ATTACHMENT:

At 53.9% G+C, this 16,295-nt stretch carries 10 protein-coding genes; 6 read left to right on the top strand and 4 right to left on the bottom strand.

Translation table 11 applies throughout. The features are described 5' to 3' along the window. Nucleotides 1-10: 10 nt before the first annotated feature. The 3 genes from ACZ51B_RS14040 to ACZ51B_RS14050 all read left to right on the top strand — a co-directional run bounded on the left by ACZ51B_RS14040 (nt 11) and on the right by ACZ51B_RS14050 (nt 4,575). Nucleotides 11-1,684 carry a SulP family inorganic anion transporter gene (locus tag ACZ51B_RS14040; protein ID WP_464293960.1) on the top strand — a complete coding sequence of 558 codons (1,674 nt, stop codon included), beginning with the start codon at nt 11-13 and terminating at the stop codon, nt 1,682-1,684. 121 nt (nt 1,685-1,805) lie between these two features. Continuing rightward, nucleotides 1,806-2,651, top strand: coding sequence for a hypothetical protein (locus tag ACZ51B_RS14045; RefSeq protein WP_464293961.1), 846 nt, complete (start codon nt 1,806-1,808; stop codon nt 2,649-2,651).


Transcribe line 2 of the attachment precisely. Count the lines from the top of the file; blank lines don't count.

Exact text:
Translation table 11 applies throughout. The features are described 5' to 3' along the window. Nucleotides 1-10: 10 nt before the first annotated feature. The 3 genes from ACZ51B_RS14040 to ACZ51B_RS14050 all read left to right on the top strand — a co-directional run bounded on the left by ACZ51B_RS14040 (nt 11) and on the right by ACZ51B_RS14050 (nt 4,575). Nucleotides 11-1,684 carry a SulP family inorganic anion transporter gene (locus tag ACZ51B_RS14040; protein ID WP_464293960.1) on the top strand — a complete coding sequence of 558 codons (1,674 nt, stop codon included), beginning with the start codon at nt 11-13 and terminating at the stop codon, nt 1,682-1,684. 121 nt (nt 1,685-1,805) lie between these two features. Continuing rightward, nucleotides 1,806-2,651, top strand: coding sequence for a hypothetical protein (locus tag ACZ51B_RS14045; RefSeq protein WP_464293961.1), 846 nt, complete (start codon nt 1,806-1,808; stop codon nt 2,649-2,651).